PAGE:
In the United States, over 20,000 women will be diagnosed with ovarian cancer each year – enough women to fill the Galen Center twice – and is the leading cause of death among female reproductive systems cancers. Ovarian cancer receives less publicity, funding, and research than other forms of cancers, leaving many women feeling frustrated or hopeless.
When a woman is diagnosed with recurrent ovarian cancer, she sits with her doctor and receives a menu of treatment options and is asked to select their preferred method: chemotherapy, surgery, or possibly immune therapy. Doctors can guide the decision, but finding the correct sequence and combination is a process of trial and error that can take a long time. Time that can often be toxic to a patient.
This process is different in other more represented cancers like breast cancer, where doctors make targeted decisions on a treatment plan based on the tumor size and individual patient needs. Ovarian cancer patients do not have the same kind of personalization options.
The USC Information Sciences Institute’s Greg Ver Steeg and Shirley Pepke have discovered a way to change that.
In their paper, “Comprehensive Discovery of Subsample Gene Expression Components by Information Explanation: Therapeutic Implications in Cancer,” Pepke and Ver Steeg have discovered a new method of finding gene groups with related expression levels. Some of these groups are strong predictors of long term survival and some can be targeted with existing drugs.
Ver Steeg, a research professor in USC Viterbi’s Department of Computer Science, believes “this presents several exciting new avenues for ovarian cancer treatment.” Most notably, patients may have the ability to create personalized treatment plans based on their gene expression.
“We can assess the tumor and see what is driving it to behave this way,” Pepke said.
Pepke and Ver Steeg certainly have a connection to ovarian cancer’s reach and the effect it has on patients. Pepke was studying gene expression with researchers at Caltech when she herself was diagnosed with ovarian cancer.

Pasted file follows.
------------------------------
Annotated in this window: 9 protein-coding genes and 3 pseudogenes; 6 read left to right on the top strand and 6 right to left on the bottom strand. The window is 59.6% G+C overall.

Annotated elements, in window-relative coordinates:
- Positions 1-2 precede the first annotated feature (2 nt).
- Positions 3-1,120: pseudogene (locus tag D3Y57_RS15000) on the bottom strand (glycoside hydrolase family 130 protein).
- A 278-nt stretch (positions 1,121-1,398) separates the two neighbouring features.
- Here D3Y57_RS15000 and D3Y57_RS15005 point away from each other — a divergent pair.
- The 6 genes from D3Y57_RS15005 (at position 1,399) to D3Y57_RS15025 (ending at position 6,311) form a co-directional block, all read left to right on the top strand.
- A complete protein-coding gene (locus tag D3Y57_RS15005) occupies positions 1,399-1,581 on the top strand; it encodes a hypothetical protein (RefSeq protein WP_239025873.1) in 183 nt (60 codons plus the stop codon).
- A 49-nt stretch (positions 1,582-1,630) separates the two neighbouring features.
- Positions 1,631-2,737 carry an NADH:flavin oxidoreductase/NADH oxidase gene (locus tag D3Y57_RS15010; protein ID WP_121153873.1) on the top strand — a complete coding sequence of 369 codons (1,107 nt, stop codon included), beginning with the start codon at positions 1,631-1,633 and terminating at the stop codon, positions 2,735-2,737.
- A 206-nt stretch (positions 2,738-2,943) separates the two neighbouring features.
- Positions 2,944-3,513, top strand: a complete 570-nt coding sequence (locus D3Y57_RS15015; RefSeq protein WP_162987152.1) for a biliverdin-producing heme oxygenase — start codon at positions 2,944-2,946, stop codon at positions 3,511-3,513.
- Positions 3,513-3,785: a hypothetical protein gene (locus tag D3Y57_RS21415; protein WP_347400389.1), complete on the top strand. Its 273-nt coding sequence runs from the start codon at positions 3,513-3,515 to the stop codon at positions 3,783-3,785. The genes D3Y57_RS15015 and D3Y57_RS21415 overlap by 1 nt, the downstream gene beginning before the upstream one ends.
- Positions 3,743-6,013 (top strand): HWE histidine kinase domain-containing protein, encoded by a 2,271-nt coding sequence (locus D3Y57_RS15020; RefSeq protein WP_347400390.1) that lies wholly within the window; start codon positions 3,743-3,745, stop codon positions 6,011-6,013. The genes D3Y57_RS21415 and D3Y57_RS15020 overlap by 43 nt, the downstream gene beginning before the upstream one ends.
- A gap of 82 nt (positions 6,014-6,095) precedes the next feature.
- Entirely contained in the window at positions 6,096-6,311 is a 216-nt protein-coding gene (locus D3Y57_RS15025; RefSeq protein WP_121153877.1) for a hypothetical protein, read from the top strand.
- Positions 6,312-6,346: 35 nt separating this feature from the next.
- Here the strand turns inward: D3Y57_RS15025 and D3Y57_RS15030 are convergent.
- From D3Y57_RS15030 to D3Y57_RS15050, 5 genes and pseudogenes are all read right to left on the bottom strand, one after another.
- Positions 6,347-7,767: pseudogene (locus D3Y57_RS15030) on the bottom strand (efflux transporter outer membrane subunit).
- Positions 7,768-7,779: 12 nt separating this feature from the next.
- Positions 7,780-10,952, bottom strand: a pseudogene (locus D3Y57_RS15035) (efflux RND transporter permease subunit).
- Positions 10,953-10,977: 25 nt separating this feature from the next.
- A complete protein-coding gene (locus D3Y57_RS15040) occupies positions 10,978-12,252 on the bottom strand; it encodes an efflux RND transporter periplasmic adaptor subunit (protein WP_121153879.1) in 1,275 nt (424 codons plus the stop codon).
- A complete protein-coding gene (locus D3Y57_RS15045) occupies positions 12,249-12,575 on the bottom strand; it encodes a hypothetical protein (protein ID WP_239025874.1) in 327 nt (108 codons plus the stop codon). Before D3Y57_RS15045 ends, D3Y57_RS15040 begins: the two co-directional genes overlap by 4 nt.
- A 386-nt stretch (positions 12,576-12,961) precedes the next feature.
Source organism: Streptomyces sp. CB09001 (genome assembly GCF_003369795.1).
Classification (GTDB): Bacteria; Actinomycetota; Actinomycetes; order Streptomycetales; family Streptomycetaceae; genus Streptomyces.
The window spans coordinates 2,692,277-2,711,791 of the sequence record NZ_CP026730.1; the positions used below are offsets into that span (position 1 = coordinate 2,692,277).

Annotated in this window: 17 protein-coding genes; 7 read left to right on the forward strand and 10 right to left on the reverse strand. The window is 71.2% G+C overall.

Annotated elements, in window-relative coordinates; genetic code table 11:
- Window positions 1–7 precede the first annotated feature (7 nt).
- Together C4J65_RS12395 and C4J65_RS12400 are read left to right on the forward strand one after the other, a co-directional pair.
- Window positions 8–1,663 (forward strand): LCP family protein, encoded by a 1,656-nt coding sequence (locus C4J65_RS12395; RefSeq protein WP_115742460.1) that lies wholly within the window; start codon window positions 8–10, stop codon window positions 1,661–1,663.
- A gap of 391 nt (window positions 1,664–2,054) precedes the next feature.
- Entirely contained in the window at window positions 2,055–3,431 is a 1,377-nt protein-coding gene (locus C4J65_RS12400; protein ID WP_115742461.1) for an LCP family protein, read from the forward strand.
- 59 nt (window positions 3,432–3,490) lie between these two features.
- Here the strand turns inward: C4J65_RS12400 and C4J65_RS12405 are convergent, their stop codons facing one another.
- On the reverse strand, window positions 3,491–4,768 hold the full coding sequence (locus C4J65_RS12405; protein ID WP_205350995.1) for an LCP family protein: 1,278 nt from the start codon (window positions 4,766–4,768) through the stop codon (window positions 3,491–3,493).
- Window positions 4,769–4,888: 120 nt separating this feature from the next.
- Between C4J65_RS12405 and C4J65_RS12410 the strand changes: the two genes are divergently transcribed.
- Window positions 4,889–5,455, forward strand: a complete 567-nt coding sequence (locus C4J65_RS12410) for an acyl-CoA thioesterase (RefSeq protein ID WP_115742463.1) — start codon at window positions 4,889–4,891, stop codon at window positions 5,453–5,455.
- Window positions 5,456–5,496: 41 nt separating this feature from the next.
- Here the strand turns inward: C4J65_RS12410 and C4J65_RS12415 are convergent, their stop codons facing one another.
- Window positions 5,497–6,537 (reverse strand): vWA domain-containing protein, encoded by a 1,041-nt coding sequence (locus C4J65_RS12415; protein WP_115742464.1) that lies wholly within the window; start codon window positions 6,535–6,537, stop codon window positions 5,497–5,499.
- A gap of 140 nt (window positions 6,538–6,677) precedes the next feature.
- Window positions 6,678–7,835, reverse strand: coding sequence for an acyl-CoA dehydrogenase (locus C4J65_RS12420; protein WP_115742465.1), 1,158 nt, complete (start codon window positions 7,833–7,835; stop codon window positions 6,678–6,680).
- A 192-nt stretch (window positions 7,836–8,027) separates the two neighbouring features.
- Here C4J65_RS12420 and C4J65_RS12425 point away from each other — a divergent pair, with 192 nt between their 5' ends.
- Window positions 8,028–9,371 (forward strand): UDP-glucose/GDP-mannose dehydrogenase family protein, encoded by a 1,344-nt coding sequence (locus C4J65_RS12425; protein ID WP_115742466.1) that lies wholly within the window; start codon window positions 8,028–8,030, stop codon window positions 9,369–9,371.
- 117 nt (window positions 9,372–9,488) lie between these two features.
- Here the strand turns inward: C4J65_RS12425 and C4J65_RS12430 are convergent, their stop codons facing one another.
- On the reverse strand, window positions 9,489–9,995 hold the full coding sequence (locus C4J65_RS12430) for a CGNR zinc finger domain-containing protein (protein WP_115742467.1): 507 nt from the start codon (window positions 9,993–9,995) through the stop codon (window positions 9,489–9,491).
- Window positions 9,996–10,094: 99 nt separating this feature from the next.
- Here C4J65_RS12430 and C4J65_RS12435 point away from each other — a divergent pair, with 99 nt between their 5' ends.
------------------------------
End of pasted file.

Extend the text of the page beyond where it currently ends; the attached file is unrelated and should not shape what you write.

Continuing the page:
Her diagnosis came at a time when her two children were just 9 and 3 years old, and they are a major motivator in her research. “I am sure every parent can understand how devastating it is to be forced to plan for their children growing up without them,” Pepke said.
In the wake of her diagnosis, Shirley sought out a colleague who could help her to analyze her expression data using machine learning. Kristina Lerman, also of USC ISI and the Department of Computer Science, connected her to Ver Steeg who has been doing work in the field of machine learning and already had an algorithm in place that could help Shirley analyze her data.
“I had an algorithm that helped explain high dimensional data, but I didn’t have the background in biological applications,” Ver Steeg said. So, with his background in machine learning and Pepke’s in gene expression, their work began.
Using this algorithm and ovarian cancer patient data from public databases, Ver Steeg and Pepke found patterns in the gene expression data and discovered that certain gene groups could respond positively to existing drugs; information that can one day help patients create custom treatment plans.
Pepke believed that their method and Ver Steeg’s algorithm was so helpful, she used it in determining her own treatment plan when her cancer returned.
“I wouldn’t recommend that anyone do this,” Pepke warned, “but I analyzed my own tumor’s gene expression.” Analyzing her own cancer data, she found that her gene expressions were connected to her immune system and developed a targeted treatment plan focused on immune therapy.
“It was not what was recommended to me,” Pepke remembered, but it worked well and she has been in remission for one year. While her doctors cannot say for sure that knowing her expression patterns directly led to her remission, knowing these patterns did guide her to a more educated decision.
“It benefited me and I didn’t even use its full power,” Pepke said. “I feel bad for others out there with no information, no guidance. The lucky ones can tolerate the treatments, but it frustrates me when toxic treatments don’t work and women run out of time before they find what works.”
Ver Steeg says that their findings go beyond ovarian cancer; their use of machine learning to analyze biomedical patterns can be applied in analyzing other cancers as well as neurological conditions such as Alzheimer’s.
The duo’s hope is that more work can be done, and experts in the area can research further to one day develop a set of tools and a framework for doctors and patients to analyze individual data directly.
For now, Pepke said that she hopes that their current findings have given women hope: “I have met so many brave women fighting ovarian cancer, but the absolute fiercest are the mothers. Many go through harrowing treatments, and then go back home, put on a brave face and pick up their kids from school. I hope that this research can help some of them.”